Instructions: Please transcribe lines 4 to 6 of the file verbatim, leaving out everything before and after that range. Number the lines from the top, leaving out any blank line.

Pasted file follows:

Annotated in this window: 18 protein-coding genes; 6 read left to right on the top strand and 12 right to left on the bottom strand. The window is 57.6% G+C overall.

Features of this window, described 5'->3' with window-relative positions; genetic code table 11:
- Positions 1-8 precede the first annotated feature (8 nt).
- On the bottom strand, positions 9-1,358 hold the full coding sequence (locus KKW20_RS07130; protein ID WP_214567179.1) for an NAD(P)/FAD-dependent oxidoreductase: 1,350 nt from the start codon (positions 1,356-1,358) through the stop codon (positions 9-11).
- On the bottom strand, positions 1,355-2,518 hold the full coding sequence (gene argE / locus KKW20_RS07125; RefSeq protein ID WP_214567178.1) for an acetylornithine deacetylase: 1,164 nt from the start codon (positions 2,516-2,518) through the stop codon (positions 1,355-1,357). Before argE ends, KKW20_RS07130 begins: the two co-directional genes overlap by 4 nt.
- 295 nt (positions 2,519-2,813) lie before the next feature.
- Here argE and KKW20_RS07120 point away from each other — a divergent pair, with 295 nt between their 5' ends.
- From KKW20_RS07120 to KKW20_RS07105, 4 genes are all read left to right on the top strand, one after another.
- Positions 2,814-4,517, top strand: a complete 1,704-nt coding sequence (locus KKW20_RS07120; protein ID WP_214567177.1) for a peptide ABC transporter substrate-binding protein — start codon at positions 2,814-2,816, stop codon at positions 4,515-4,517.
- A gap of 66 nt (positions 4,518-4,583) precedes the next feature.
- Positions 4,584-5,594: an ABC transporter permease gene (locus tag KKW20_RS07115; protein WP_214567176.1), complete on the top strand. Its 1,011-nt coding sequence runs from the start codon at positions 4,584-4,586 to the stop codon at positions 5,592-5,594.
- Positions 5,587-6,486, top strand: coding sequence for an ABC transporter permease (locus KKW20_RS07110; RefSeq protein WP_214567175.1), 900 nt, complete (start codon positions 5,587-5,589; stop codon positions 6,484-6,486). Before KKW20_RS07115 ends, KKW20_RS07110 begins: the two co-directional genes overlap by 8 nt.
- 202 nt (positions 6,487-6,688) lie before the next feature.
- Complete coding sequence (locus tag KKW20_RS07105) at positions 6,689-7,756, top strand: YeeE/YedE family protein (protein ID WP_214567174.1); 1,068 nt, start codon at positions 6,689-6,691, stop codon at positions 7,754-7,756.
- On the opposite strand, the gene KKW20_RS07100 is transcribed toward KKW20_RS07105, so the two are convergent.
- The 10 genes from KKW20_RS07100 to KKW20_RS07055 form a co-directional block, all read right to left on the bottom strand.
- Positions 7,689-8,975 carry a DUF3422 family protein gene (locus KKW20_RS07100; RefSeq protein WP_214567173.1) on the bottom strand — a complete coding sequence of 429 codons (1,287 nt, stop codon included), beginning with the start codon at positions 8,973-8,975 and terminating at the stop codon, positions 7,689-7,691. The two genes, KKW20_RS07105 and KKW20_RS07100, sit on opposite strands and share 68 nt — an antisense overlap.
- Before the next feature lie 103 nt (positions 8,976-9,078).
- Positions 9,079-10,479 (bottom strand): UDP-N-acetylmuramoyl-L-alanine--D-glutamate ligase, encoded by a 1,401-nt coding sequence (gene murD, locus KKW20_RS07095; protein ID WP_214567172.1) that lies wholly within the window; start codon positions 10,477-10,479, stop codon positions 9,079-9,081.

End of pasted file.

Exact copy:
- On the bottom strand, positions 9-1,358 hold the full coding sequence (locus KKW20_RS07130; protein ID WP_214567179.1) for an NAD(P)/FAD-dependent oxidoreductase: 1,350 nt from the start codon (positions 1,356-1,358) through the stop codon (positions 9-11).
- On the bottom strand, positions 1,355-2,518 hold the full coding sequence (gene argE / locus KKW20_RS07125; RefSeq protein ID WP_214567178.1) for an acetylornithine deacetylase: 1,164 nt from the start codon (positions 2,516-2,518) through the stop codon (positions 1,355-1,357). Before argE ends, KKW20_RS07130 begins: the two co-directional genes overlap by 4 nt.
- 295 nt (positions 2,519-2,813) lie before the next feature.